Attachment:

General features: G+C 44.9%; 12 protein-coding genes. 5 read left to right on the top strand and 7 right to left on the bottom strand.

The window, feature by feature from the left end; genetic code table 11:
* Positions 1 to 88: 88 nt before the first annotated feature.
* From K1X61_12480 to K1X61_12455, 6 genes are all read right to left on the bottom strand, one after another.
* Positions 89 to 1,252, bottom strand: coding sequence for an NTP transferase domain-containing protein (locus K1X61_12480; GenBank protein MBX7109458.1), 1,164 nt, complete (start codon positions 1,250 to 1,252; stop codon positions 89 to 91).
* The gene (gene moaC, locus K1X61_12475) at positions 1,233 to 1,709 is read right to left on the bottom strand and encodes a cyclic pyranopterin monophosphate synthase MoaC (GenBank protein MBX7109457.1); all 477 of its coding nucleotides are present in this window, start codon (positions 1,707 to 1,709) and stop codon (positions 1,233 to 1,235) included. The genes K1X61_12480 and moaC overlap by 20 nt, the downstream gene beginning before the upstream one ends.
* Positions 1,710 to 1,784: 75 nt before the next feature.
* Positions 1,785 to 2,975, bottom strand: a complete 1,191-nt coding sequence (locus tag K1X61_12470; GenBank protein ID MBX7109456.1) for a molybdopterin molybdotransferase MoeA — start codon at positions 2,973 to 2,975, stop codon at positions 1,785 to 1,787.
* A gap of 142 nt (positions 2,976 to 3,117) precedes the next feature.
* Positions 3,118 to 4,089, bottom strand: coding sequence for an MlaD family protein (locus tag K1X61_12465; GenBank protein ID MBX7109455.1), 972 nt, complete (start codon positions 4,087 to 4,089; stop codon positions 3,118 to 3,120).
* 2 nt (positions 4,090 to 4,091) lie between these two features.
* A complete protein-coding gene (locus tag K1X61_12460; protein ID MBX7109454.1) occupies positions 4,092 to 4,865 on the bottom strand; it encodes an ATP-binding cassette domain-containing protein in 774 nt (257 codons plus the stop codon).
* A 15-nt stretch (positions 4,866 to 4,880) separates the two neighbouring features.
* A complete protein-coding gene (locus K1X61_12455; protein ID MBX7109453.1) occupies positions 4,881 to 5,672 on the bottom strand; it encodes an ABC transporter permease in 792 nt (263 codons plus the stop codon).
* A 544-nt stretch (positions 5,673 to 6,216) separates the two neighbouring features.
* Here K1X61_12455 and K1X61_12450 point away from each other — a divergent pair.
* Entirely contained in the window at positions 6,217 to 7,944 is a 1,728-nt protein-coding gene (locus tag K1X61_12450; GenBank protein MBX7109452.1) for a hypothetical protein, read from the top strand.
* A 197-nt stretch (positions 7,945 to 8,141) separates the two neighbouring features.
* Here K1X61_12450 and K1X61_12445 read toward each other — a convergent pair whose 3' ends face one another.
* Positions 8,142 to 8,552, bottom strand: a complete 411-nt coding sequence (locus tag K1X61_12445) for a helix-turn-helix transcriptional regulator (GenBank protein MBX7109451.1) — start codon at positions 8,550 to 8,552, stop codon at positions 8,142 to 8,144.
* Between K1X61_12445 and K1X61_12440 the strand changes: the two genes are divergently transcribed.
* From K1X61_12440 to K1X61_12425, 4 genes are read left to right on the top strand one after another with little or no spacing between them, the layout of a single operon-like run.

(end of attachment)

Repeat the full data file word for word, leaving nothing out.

General features: G+C 44.9%; 12 protein-coding genes. 5 read left to right on the top strand and 7 right to left on the bottom strand.

The window, feature by feature from the left end; genetic code table 11:
* Positions 1 to 88: 88 nt before the first annotated feature.
* From K1X61_12480 to K1X61_12455, 6 genes are all read right to left on the bottom strand, one after another.
* Positions 89 to 1,252, bottom strand: coding sequence for an NTP transferase domain-containing protein (locus K1X61_12480; GenBank protein MBX7109458.1), 1,164 nt, complete (start codon positions 1,250 to 1,252; stop codon positions 89 to 91).
* The gene (gene moaC, locus K1X61_12475) at positions 1,233 to 1,709 is read right to left on the bottom strand and encodes a cyclic pyranopterin monophosphate synthase MoaC (GenBank protein MBX7109457.1); all 477 of its coding nucleotides are present in this window, start codon (positions 1,707 to 1,709) and stop codon (positions 1,233 to 1,235) included. The genes K1X61_12480 and moaC overlap by 20 nt, the downstream gene beginning before the upstream one ends.
* Positions 1,710 to 1,784: 75 nt before the next feature.
* Positions 1,785 to 2,975, bottom strand: a complete 1,191-nt coding sequence (locus tag K1X61_12470; GenBank protein ID MBX7109456.1) for a molybdopterin molybdotransferase MoeA — start codon at positions 2,973 to 2,975, stop codon at positions 1,785 to 1,787.
* A gap of 142 nt (positions 2,976 to 3,117) precedes the next feature.
* Positions 3,118 to 4,089, bottom strand: coding sequence for an MlaD family protein (locus tag K1X61_12465; GenBank protein ID MBX7109455.1), 972 nt, complete (start codon positions 4,087 to 4,089; stop codon positions 3,118 to 3,120).
* 2 nt (positions 4,090 to 4,091) lie between these two features.
* A complete protein-coding gene (locus tag K1X61_12460; protein ID MBX7109454.1) occupies positions 4,092 to 4,865 on the bottom strand; it encodes an ATP-binding cassette domain-containing protein in 774 nt (257 codons plus the stop codon).
* A 15-nt stretch (positions 4,866 to 4,880) separates the two neighbouring features.
* A complete protein-coding gene (locus K1X61_12455; protein ID MBX7109453.1) occupies positions 4,881 to 5,672 on the bottom strand; it encodes an ABC transporter permease in 792 nt (263 codons plus the stop codon).
* A 544-nt stretch (positions 5,673 to 6,216) separates the two neighbouring features.
* Here K1X61_12455 and K1X61_12450 point away from each other — a divergent pair.
* Entirely contained in the window at positions 6,217 to 7,944 is a 1,728-nt protein-coding gene (locus tag K1X61_12450; GenBank protein MBX7109452.1) for a hypothetical protein, read from the top strand.
* A 197-nt stretch (positions 7,945 to 8,141) separates the two neighbouring features.
* Here K1X61_12450 and K1X61_12445 read toward each other — a convergent pair whose 3' ends face one another.
* Positions 8,142 to 8,552, bottom strand: a complete 411-nt coding sequence (locus tag K1X61_12445) for a helix-turn-helix transcriptional regulator (GenBank protein MBX7109451.1) — start codon at positions 8,550 to 8,552, stop codon at positions 8,142 to 8,144.
* Between K1X61_12445 and K1X61_12440 the strand changes: the two genes are divergently transcribed.
* From K1X61_12440 to K1X61_12425, 4 genes are read left to right on the top strand one after another with little or no spacing between them, the layout of a single operon-like run.